After the miserable results of the latest campaigns, there has been no end to the blame games played in Turin and among the diaspora of Juventini on the web. Fingers have been pointed in almost every direction, and it’s fair to say that very few involved with the club since 2006 can be said to be completely guilt-free. ‘A Point to Prove‘ is a new series where we will focus solely on the PLAYERS. In the end, they are the ones who need to perform to get us out of this mess – and quite a lot of them have… something to prove.
Step forward, Milos Krasic!
Cast your mind back one year… After the Dzeko saga finally came to its underwhelming conclusion, the arrival of the Serbian super-winger was hailed unanimously among media and fans. Krasic even further endeared himself to the bianconeri supporters by not only declaring his love for the club, but also backing his claim in very direct ways: he snubbed a move to ‘nouveau riche’ power house Manchester City, held out for Juve for months, and famously spent his own money in order to appear in Juve’s traditional Villar Perosa family match.
All was harmonious, and the warm feelings very mutual. As the season kicked off, the pacey blonde quickly established himself as a candidate for the signing of the season, not only at Juve but in all of the Serie A. He seemed unstoppable darting down the right, continually beating opposition fullbacks for pace and delivering deadly crosses or dangerous runs cutting inside.
However, by late October, Krasic experienced the flip-side of his growing stardom: he fell over very easily in the box away to Bologna, and as the referee failed to do the right thing and book him for this (rather common) offence and instead awarded a penalty kick to Juve; all hell broke loose. The phenomenal Milos Krasic became the ‘Cheating Serb’ in the media, prompting the ever unwavering and balanced FIGC to hand him a two-match ban…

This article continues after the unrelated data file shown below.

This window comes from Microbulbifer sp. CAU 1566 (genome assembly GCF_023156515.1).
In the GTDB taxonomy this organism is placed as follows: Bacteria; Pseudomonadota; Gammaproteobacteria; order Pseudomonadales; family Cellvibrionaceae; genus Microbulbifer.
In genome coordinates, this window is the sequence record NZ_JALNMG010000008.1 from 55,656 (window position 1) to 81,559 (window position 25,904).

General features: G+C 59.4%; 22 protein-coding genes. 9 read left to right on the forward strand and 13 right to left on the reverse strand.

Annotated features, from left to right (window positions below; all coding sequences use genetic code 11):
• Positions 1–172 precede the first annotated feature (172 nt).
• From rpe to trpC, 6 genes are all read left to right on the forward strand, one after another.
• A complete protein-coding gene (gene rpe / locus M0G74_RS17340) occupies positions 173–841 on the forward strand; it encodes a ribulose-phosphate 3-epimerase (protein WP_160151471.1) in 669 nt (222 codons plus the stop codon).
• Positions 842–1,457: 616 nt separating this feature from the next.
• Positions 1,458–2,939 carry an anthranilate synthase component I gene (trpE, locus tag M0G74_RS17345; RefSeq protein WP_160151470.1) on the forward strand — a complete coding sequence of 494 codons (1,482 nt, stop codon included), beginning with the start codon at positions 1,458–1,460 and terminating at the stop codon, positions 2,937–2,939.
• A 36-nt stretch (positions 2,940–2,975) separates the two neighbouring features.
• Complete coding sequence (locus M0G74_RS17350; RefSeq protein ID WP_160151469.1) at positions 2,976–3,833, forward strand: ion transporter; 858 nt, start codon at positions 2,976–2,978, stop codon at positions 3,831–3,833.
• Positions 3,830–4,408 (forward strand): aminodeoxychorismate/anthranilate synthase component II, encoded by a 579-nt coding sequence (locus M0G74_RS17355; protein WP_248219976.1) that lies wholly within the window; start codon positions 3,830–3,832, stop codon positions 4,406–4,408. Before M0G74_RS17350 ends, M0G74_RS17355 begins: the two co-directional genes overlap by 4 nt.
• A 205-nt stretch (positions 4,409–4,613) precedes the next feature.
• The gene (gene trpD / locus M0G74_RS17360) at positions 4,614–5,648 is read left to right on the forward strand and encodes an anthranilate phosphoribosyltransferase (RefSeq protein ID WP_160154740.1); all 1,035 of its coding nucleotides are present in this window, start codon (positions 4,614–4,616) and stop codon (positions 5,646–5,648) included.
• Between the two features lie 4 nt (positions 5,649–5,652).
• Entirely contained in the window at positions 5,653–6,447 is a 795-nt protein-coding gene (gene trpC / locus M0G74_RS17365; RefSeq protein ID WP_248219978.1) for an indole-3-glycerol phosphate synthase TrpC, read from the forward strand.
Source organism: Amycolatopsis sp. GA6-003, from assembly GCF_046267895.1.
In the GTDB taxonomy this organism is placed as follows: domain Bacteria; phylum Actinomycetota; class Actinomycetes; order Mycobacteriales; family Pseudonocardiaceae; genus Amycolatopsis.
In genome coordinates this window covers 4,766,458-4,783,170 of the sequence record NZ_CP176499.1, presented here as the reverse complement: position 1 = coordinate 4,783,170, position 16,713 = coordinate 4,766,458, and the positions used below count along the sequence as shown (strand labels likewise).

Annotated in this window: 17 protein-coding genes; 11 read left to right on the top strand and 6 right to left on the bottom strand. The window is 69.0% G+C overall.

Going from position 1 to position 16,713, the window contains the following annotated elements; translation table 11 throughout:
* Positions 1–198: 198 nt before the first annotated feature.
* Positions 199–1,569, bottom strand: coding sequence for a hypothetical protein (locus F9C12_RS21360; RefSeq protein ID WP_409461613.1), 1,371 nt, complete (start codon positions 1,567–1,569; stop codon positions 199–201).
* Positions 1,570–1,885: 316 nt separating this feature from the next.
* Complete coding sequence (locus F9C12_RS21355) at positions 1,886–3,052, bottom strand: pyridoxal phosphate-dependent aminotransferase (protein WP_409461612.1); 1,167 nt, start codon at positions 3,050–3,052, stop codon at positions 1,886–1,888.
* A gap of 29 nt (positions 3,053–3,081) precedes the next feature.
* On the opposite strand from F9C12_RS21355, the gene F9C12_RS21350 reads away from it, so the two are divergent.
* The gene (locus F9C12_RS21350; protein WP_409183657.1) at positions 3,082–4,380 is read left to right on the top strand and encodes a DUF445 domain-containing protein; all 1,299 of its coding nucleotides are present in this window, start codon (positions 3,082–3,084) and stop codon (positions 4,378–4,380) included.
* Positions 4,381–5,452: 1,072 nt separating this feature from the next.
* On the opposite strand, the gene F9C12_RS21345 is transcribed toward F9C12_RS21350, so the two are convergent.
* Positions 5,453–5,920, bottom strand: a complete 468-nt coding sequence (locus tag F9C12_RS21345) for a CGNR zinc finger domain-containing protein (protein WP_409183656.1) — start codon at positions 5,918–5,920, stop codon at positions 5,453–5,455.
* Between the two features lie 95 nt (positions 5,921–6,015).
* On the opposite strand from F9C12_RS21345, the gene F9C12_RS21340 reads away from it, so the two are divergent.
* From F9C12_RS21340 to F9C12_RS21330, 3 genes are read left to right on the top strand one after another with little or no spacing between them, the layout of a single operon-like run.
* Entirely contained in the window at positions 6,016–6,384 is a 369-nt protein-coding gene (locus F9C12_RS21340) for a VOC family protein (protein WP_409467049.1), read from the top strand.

This incident (and the resultant flat-out refusal of refs to award him any free-kicks after that) may well have had an impact on his game, all the while opponents slowly began to successfully stifle his output via double-marking (a feat made much easier by the poor support he received from Juve’s right-back position). The Krasic of the beginning of the season eventually faded, becaming merely the “MEEELOSH” shouted at by Del Neri for not tracking back.
A lot had to do with him being exhausted, of course, after playing the Russian season, the World Cup and Serie A without a break. And the complete horror show that was the first months of 2011 didn’t help either – although he must shoulder his part of the blame for that collective collapse – fatigued or not. Flashes of his former pace and skill showed in the latter part of the season, but the cries of ‘Milos! Milos! Krasic! Krasic!’ never regained the volume of old.
What is obvious, then, is that Krasic – despite all of the good performances he did deliver– still has a lot to prove this coming season in terms of consistency and variation of his game. As Marco made clear in his Juve vs. Cuneo match report, the Serbian seems to be back in peak fitness condition once more, but he is also still in need of coaching to fulfill his vast potential in a very tactically-minded league like Serie A.
I remain confident that he will succeed, though, I hasten to add. With the right guidance, his abilities will flourish once more, and all talk of that silly dive will soon be forgotten. With Lichtsteiner behind him, Krasic will have much better support than he was afforded last year. If on top of that Conte can fire him up in a productive way (more than Del Neri’s screaming seemed to be able to), Juve will again have a very, very powerful weapon on the right flank – and the chants will grow ever louder…